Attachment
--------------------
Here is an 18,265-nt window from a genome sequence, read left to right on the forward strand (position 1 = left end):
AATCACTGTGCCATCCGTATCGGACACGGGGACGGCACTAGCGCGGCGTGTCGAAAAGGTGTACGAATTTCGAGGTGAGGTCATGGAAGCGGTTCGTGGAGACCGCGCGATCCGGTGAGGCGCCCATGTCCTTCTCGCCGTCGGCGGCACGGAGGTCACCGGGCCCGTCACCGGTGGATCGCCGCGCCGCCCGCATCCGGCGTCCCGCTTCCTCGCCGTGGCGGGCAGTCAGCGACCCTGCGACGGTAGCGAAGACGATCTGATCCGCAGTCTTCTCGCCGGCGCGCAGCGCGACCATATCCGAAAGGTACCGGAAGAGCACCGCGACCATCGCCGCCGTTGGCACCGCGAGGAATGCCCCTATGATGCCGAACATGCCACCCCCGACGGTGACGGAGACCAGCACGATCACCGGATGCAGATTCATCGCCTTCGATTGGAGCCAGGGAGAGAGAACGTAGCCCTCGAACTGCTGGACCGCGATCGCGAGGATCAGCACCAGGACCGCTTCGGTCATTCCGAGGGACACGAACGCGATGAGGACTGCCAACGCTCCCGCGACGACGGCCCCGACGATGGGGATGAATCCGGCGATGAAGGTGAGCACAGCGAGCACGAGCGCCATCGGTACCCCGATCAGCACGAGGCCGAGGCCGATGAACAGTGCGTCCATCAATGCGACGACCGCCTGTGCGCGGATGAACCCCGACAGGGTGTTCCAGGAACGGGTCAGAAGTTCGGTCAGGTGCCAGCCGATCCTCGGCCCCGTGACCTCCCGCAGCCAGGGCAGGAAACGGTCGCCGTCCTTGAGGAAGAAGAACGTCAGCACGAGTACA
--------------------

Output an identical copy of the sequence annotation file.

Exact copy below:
Here is an 18,265-nt window from a genome sequence, read left to right on the forward strand (position 1 = left end):
AATCACTGTGCCATCCGTATCGGACACGGGGACGGCACTAGCGCGGCGTGTCGAAAAGGTGTACGAATTTCGAGGTGAGGTCATGGAAGCGGTTCGTGGAGACCGCGCGATCCGGTGAGGCGCCCATGTCCTTCTCGCCGTCGGCGGCACGGAGGTCACCGGGCCCGTCACCGGTGGATCGCCGCGCCGCCCGCATCCGGCGTCCCGCTTCCTCGCCGTGGCGGGCAGTCAGCGACCCTGCGACGGTAGCGAAGACGATCTGATCCGCAGTCTTCTCGCCGGCGCGCAGCGCGACCATATCCGAAAGGTACCGGAAGAGCACCGCGACCATCGCCGCCGTTGGCACCGCGAGGAATGCCCCTATGATGCCGAACATGCCACCCCCGACGGTGACGGAGACCAGCACGATCACCGGATGCAGATTCATCGCCTTCGATTGGAGCCAGGGAGAGAGAACGTAGCCCTCGAACTGCTGGACCGCGATCGCGAGGATCAGCACCAGGACCGCTTCGGTCATTCCGAGGGACACGAACGCGATGAGGACTGCCAACGCTCCCGCGACGACGGCCCCGACGATGGGGATGAATCCGGCGATGAAGGTGAGCACAGCGAGCACGAGCGCCATCGGTACCCCGATCAGCACGAGGCCGAGGCCGATGAACAGTGCGTCCATCAATGCGACGACCGCCTGTGCGCGGATGAACCCCGACAGGGTGTTCCAGGAACGGGTCAGAAGTTCGGTCAGGTGCCAGCCGATCCTCGGCCCCGTGACCTCCCGCAGCCAGGGCAGGAAACGGTCGCCGTCCTTGAGGAAGAAGAACGTCAGCACGAGTACA